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Why Yucca Mountain Will Fail as a Nuclear Waste Repository


Since 1987 only one site has been under study as the final, permanent burial site for the nation’s high-level nuclear waste. This material contains more than 95% of the radioactivity (not volume) in the dregs of the Nuclear Age. The vast majority of this material is from energy production at commercial nuclear power reactors. The repository program also includes high-level wastes from nuclear weapons production and the nuclear navy. Today there is no known solution for isolating this material for as long as it is hazardous – more than 250,000 years -- except for one year at a time.

It’s Gonna Leak --- so they change the rules!

It has been known since the early analysis of this site that fractures in the rock of Yucca Mountain will allow the release of radioactive gases over time as nuclear waste decays. The primary gas will be carbon-14. It is estimated that the release of this radioactive gas will have a global impact over time that will result in 25,000 additional cancers. This fact would have prevented the site from being licensed under EPA’s nuclear waste repository standards coming into effect at that time. In 1992 Congress exempted Yucca Mountain from the EPA standard, telling them to write a special standard just for Yucca Mountain. The original standard (more or less) is on the books (though with a loop hole) for the embattled Waste Isolation Pilot Plant plutonium dump in New Mexico.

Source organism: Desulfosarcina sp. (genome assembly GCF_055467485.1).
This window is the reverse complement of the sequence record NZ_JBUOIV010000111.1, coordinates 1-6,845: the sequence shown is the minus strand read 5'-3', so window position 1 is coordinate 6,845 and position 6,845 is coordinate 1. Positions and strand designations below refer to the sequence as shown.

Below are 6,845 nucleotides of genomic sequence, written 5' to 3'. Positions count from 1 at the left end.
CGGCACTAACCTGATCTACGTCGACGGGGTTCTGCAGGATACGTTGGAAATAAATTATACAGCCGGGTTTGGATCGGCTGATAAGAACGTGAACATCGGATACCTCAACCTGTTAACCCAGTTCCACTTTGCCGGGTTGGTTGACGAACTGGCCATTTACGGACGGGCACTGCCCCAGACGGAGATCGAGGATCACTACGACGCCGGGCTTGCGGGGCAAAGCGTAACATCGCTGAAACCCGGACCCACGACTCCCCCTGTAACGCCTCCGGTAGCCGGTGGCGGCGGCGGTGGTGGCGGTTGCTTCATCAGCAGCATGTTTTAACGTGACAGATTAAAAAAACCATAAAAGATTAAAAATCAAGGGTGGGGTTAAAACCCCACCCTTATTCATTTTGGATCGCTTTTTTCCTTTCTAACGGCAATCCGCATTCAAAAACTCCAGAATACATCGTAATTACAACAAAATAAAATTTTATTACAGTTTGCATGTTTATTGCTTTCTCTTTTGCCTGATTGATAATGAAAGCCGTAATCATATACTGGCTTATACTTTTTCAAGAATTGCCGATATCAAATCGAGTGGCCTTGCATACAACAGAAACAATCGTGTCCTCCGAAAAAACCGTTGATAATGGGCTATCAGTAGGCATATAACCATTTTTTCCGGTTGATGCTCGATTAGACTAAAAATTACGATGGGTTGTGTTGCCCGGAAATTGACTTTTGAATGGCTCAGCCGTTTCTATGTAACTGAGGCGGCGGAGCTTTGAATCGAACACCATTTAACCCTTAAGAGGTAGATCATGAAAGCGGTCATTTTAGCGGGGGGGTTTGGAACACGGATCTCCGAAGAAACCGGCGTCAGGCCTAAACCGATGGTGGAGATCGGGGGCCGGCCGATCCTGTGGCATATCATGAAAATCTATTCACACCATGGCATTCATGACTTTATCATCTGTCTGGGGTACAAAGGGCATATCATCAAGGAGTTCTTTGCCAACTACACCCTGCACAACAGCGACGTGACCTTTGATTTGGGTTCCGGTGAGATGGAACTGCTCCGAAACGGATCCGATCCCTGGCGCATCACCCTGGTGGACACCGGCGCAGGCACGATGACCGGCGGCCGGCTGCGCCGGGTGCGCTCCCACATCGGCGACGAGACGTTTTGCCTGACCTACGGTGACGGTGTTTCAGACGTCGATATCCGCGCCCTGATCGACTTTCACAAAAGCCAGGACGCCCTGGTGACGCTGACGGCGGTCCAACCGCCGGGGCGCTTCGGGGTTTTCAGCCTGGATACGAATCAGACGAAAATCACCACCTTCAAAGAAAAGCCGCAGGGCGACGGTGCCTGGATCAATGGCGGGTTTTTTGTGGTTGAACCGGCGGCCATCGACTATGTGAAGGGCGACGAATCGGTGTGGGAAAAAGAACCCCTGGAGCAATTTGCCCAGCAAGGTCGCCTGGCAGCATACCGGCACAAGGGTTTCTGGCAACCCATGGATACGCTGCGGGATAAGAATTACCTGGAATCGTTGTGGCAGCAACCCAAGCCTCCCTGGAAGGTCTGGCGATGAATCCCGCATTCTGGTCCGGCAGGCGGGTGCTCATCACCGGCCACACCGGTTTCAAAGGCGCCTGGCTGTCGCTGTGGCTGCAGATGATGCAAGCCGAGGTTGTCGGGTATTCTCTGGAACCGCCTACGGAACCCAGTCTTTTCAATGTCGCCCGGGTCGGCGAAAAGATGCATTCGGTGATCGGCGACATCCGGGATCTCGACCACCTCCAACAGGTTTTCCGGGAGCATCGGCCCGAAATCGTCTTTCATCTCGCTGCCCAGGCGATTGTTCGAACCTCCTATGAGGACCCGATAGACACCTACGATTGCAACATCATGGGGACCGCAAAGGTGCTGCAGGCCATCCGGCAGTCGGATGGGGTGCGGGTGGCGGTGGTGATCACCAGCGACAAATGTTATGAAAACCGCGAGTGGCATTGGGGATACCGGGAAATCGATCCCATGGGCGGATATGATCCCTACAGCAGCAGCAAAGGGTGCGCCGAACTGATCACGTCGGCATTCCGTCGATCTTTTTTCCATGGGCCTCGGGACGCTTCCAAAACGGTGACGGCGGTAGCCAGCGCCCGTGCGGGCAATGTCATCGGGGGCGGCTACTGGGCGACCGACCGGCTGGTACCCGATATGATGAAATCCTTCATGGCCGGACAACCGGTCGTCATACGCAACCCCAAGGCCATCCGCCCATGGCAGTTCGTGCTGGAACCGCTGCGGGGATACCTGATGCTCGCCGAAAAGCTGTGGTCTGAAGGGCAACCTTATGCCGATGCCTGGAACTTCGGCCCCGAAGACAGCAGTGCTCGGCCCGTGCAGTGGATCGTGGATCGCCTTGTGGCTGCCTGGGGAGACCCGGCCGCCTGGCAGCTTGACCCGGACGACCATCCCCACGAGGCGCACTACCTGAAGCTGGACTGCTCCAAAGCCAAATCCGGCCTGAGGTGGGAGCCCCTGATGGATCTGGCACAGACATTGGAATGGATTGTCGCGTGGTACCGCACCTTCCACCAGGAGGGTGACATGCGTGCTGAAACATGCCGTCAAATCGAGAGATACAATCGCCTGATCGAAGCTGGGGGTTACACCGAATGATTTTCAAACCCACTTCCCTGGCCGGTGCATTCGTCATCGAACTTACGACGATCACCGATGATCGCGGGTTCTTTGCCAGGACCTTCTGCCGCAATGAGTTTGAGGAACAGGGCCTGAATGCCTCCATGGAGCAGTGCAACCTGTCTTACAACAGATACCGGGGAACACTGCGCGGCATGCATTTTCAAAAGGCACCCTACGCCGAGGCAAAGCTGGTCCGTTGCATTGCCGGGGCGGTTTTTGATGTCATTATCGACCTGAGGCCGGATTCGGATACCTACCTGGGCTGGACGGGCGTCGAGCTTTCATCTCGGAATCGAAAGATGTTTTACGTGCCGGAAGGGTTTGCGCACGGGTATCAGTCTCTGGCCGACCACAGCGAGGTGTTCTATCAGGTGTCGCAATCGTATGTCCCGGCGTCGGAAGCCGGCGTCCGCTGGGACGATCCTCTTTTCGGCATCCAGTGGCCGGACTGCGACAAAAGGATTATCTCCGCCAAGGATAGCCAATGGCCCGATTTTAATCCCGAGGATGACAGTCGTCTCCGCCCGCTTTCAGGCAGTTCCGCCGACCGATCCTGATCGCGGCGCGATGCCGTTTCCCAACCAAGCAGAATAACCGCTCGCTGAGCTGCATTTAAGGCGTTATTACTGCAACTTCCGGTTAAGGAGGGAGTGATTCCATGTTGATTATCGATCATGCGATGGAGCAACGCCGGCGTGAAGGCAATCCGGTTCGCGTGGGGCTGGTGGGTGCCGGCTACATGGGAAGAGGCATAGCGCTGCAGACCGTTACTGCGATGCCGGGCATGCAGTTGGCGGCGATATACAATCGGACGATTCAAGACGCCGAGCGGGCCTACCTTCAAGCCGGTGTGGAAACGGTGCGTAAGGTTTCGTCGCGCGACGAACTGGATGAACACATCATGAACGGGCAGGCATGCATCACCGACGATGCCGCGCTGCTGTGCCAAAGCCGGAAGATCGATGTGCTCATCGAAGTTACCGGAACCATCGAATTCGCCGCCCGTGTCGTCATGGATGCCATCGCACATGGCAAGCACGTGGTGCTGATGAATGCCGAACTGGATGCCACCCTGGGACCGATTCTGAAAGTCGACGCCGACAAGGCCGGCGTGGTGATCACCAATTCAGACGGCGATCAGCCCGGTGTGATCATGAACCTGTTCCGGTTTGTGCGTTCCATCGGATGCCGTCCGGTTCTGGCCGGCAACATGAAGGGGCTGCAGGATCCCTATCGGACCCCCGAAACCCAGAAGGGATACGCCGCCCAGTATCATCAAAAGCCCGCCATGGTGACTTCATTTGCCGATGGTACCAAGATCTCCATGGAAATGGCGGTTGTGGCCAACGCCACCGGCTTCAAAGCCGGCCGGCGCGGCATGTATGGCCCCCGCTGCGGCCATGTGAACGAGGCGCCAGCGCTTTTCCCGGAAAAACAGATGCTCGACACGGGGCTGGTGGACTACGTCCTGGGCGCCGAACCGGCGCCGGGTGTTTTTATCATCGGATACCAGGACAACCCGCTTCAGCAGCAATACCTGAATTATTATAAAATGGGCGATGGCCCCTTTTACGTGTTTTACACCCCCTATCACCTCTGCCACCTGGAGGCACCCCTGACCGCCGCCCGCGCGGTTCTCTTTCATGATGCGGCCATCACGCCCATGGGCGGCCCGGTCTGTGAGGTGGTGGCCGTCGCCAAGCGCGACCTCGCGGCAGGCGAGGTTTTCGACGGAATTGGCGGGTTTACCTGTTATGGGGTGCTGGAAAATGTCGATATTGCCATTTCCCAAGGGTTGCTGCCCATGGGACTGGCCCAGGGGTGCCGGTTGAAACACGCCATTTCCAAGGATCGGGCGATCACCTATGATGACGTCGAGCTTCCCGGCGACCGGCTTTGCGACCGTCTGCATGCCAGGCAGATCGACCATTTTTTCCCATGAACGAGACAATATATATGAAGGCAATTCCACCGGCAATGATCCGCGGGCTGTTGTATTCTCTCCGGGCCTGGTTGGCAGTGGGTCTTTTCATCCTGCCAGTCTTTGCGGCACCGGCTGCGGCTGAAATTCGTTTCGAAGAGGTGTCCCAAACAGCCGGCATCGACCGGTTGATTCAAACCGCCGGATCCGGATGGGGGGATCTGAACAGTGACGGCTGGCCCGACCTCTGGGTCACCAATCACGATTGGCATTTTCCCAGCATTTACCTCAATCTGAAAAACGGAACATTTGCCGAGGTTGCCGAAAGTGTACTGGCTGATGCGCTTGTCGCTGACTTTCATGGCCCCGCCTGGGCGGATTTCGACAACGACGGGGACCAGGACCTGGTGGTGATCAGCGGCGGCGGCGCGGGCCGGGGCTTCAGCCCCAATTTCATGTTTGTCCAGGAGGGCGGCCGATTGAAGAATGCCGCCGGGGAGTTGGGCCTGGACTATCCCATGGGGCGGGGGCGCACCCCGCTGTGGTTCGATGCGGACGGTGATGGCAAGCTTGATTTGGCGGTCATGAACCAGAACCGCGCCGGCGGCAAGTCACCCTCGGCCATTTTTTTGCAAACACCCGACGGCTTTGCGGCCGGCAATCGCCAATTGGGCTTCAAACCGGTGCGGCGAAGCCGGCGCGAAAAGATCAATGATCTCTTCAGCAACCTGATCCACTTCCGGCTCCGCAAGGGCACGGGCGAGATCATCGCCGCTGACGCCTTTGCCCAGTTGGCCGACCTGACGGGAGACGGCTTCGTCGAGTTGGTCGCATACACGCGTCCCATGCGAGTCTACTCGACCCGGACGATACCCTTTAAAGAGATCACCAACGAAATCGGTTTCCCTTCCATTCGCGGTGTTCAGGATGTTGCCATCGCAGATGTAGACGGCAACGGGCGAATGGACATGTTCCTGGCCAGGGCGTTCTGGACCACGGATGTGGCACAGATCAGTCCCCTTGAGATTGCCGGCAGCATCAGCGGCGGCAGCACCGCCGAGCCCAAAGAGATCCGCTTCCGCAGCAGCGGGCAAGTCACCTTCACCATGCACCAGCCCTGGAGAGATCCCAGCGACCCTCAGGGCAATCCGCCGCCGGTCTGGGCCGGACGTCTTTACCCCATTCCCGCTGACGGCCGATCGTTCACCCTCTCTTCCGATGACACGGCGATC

OOOOOPs! It’s Gonna Leak MORE!!! SO change the rules AGAIN!

The Department of Energy’s (DOE) own data as presented in the 1998 “Viability Assessment” shows that water moves quite rapidly through the rocks at Yucca Mountain. As soon as the containers begin to fail, radioactivity will also move rapidly – in centuries or less – to contaminate the ground water in the region. This is due to the same fractures in the rock that will allow the carbon-14 to escape.

Fingerprints demonstrating this fast flow pathway were left by fallout from the very industries that created the waste that would be sent to the site. Traces of chlorine-36 were found by DOE researchers deep in Yucca Mountain at the level where the waste would be dumped. This radionuclide is not found at these concentrations in nature.

In fact, there is only one bulk source of chlorine-36: atmospheric nuclear weapons tests conducted in the Pacific. Salt in the seawater was activated, forming the radioactive chlorine isotope. This “fell out” all over the Northern Hemisphere; it is not unique to Yucca Mountain. But its presence at repository depth proves that water has traveled there within the past 50 years, and proves a “fast flow” path for ground water travel.

Current DOE Site Suitability Guidelines state:

A site shall be disqualified if the pre-waste-emplacement ground-water travel time from the disturbed zone to the accessible environment is expected to be less than 1000 years along any pathway of likely and significant radionuclide travel.